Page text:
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The MC-1 is a polish copy of the Czech CM-3. It was destined for Polish Army and Civil Defense, but adopted only by the second formation and used till the end of Cold War.
It was made from olive-tan rubber. The original CM-3 has the inlet/exit valve out of brown bakelite. Whereas the MC-1 has a black plastic inlet/exit valve assembly and an olive green fabric 6 point headstrap. The eyepieces are glass, held on with crimped metal and fabric. Air enters the mask via Tissot tubes and exits through the exit valve/voice diaphragm. The voice diaphragm contains a metal mesh (similar to a wire kitchen sifter) covering it, it also has a thin plastic disc behind the metal mesh. The plastic disc is thin and slightly translucent, which becomes obvious when a flashlight is put behind the voice diaphragm. The mask is relatively light and is a simple design. The filter that comes with the mask was a light grey GOST canister known as the MS-4. It spread in the surplus market after the end of the Cold War when CD's warehouses were closed down and their assortment sold out.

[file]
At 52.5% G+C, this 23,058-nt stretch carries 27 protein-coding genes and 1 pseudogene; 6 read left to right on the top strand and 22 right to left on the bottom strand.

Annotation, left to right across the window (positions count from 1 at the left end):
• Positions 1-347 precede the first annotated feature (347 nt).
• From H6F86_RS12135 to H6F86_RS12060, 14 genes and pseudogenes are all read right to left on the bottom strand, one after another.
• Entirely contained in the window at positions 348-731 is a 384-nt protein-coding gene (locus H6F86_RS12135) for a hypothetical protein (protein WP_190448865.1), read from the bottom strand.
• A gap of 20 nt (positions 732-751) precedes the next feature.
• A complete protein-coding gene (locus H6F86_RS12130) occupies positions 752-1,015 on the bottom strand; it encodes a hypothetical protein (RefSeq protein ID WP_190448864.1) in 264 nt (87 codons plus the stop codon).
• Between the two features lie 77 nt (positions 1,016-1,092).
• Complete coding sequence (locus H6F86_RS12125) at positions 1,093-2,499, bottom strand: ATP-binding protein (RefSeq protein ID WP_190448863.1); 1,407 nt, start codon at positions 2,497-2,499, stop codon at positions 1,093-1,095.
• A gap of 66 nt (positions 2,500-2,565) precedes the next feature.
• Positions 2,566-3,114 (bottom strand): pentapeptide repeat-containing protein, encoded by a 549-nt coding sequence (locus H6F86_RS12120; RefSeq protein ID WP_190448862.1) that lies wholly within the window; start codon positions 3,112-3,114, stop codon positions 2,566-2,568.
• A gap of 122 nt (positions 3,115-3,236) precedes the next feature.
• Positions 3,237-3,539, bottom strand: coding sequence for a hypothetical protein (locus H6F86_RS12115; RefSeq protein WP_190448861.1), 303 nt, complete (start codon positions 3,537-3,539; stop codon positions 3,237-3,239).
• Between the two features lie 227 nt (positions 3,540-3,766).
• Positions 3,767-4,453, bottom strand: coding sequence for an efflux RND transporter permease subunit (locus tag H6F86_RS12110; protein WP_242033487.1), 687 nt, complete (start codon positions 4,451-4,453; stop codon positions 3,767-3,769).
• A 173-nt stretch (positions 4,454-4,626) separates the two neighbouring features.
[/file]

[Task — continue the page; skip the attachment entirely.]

Comes with two paint variants: Light green and Camo wz. 68 "Mora". Meant to be carried on shoulder belt but thanks to unnoticeable weight can lay only on chest belt. Bag consists of one bag for gas mask and filter and outside pouch for a field patch.
- The MC-1 is also known as "Dzik"/"Mysz" due visual similarity to boar's/mouse's muzzle.
- The straps can be difficult to loosen without more intimate knowledge of the masks harness. The best way to loosen the straps is to push the strap outwards from the bottom to create some space. After this, put your finger through the gap created and grip the strap. After you do this, you should now be able to easily and effortlessly pull the strap through to loosen it.
- The voice diaphragm may give a light "buzz" to the voice of the user, but it works quite well in projecting understandable and coherent speech.